Yoga & Meditation Classes
Our Centre Salt Cave Halotherapy & Wellness Centre offers Yoga & Meditation Classes on certain days and times and appointments are essential. This special service allows you to take advantage of a combination of Yoga & Meditation and Salt Cave Halotherapy, which may have additional benefits for you. If you wish to attend our Yoga & Meditation Classes, we need a minimum number of 2 (TWO) clients at any one time to enable us to provide this service. Most of structures at our Salt Cave Halotherapy & Wellness Centre have been made from Himalayan salt rock blocks. All of the Himalayan salt rock that we use has been retrieved from the world’s best organic Himalayan salt caves. You will get benefits of the Himalayan rock salt by having any sessions in our premises. The Himalayan rock salt attracts positive ions from you and gives or replaces negative ions. Our staff have been trained and are highly competent in Yoga & Meditation Classes.
Yoga is a physical, mental, and spiritual practice or discipline which originated in India. Yoga is generally referred to as one of the schools or systems of philosophy (darśana) and yoga is usually described in connection with other words, such as “hatha-, mantra-, and laya-,” referring to traditions specialising in particular techniques of yoga. Among the most well-known types of yoga are Hatha yoga and Rāja yoga.
The origins of yoga have been speculated to date back to pre-Vedic Indian traditions but most likely developed around the 5th and 6th centuries BC. The chronology of earliest texts describing yoga practices is unclear, but varyingly credited to Hindu and Buddhist Religions.
The ultimate goal of Yoga is moksha (liberation), although the exact definition of what form this takes depends on the philosophical or theological system with which it is conjugated.
Meditation practice involves engaging in an activity that directs the mind to single point of focus, using breathing techniques or imagery in order to feel a state of calmness. It allows one to recognize the flow of thoughts and sensations without becoming involved with these factors, eliminating outside distractions to achieve a sense of higher awareness. The English meditation is derived from the Latin meditatio, from a verb meditari, meaning “to think, contemplate, devise, or ponder”.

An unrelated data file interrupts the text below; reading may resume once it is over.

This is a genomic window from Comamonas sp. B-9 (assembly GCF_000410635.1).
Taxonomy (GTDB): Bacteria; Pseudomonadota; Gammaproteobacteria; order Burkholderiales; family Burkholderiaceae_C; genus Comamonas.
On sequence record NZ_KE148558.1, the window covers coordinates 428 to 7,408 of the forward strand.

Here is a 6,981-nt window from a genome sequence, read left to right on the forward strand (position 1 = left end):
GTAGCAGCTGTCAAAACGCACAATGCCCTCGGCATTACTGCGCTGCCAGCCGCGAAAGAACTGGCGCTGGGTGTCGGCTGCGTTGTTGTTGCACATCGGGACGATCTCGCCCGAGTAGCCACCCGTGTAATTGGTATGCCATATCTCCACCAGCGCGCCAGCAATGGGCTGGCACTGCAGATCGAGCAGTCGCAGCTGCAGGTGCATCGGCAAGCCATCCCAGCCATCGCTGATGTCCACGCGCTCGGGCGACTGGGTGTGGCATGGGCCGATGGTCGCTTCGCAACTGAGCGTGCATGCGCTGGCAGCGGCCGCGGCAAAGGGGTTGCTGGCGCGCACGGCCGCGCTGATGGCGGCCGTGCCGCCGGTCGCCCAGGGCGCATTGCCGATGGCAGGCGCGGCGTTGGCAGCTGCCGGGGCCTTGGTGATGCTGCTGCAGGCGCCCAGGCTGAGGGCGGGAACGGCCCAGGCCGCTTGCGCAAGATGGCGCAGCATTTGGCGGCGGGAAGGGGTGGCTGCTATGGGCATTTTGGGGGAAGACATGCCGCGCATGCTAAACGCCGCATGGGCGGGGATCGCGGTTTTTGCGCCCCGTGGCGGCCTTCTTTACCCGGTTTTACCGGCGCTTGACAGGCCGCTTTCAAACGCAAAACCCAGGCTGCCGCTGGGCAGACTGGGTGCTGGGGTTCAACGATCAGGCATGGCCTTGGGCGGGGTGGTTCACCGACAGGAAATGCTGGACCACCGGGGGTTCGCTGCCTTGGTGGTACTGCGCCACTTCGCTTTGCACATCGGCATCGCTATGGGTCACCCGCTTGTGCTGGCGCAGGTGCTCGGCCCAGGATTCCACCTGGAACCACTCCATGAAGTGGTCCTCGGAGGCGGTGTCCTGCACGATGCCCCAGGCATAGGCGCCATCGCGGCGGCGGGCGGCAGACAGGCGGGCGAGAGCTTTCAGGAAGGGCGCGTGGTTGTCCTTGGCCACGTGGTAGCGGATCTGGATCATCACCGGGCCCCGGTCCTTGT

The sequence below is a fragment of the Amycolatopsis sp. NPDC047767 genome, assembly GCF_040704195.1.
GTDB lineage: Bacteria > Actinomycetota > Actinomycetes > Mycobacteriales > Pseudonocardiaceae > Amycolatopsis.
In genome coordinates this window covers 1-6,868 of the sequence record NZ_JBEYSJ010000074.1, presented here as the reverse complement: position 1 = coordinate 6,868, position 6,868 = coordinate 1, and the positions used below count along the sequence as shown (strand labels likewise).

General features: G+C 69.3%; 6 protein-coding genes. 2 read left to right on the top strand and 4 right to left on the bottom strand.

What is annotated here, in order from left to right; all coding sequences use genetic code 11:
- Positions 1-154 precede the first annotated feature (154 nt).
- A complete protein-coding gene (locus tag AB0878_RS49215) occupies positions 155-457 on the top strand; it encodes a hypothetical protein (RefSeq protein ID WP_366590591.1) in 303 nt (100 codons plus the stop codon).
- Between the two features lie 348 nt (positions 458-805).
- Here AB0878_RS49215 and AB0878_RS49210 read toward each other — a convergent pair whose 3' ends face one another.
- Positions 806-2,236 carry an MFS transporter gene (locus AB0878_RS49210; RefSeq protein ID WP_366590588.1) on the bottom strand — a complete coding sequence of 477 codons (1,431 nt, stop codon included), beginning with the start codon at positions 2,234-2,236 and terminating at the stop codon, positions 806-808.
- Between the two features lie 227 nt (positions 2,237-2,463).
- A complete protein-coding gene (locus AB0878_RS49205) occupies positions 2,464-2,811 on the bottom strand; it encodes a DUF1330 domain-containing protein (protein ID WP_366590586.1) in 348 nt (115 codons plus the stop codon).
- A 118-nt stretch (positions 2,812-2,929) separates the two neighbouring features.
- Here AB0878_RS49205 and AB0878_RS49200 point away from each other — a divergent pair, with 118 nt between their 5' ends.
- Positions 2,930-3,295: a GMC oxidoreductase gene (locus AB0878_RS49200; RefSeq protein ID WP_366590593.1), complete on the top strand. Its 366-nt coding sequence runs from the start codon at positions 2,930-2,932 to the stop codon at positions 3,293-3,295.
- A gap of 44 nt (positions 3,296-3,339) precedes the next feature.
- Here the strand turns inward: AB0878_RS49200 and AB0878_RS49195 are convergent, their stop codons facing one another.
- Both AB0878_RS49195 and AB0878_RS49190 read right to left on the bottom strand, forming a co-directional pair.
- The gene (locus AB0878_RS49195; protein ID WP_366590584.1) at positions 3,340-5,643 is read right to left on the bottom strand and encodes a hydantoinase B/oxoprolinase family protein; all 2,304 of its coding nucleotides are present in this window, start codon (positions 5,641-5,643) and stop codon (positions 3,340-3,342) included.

The history of meditation extends from the 6th to 5th BCE centuries in the Confucian, Taoist Hindu, Nepalese, Chinese, Buddhist, and Jain cultures. The history of meditation is intimately bound up with the religious context within which it was practiced. Some authors have even suggested the hypothesis that the emergence of the capacity for focused attention, an element of many methods of meditation, may have contributed to the final phases of human biological evolution. However; meditation is not limited by specific cultures and extends to modern world and western cultures in the current times.
Meditation has been considered as a “new age treatment” and in recent years it has developed as a main stream practice by both traditional and alternative medical providers.
Principles of “Yoga”:
- A disciplined method for attaining a goal.
- A technique of controlling the body and the mind.
These are core principles of yoga but variations of these principles have developed in various forms over time.
In the Hindu Vedas and Buddhist scriptures, Yoga has been described as:
- Yoga, as an analysis of perception and cognition.
- Yoga, as the rising and expansion of consciousness.
- Yoga, as a path to omniscience.
- Yoga, as a technique for entering into other bodies, generating multiple bodies, and the attainment of other supernatural accomplishments.
Evidence through clinical trials
There is no much literature out there that describes the benefits of Hath Yoga; especially clinical trials and case and control studies. A review was conducted in 2010 on the use of Hatha Yoga for treating depression. The findings from this preliminary research suggests that Hatha Yoga may be effective in the management of depression. Both the exercise and the mindfulness meditation components may be helpful.
Hatha Yoga and Specific Physical Health Conditions.
1. Back pain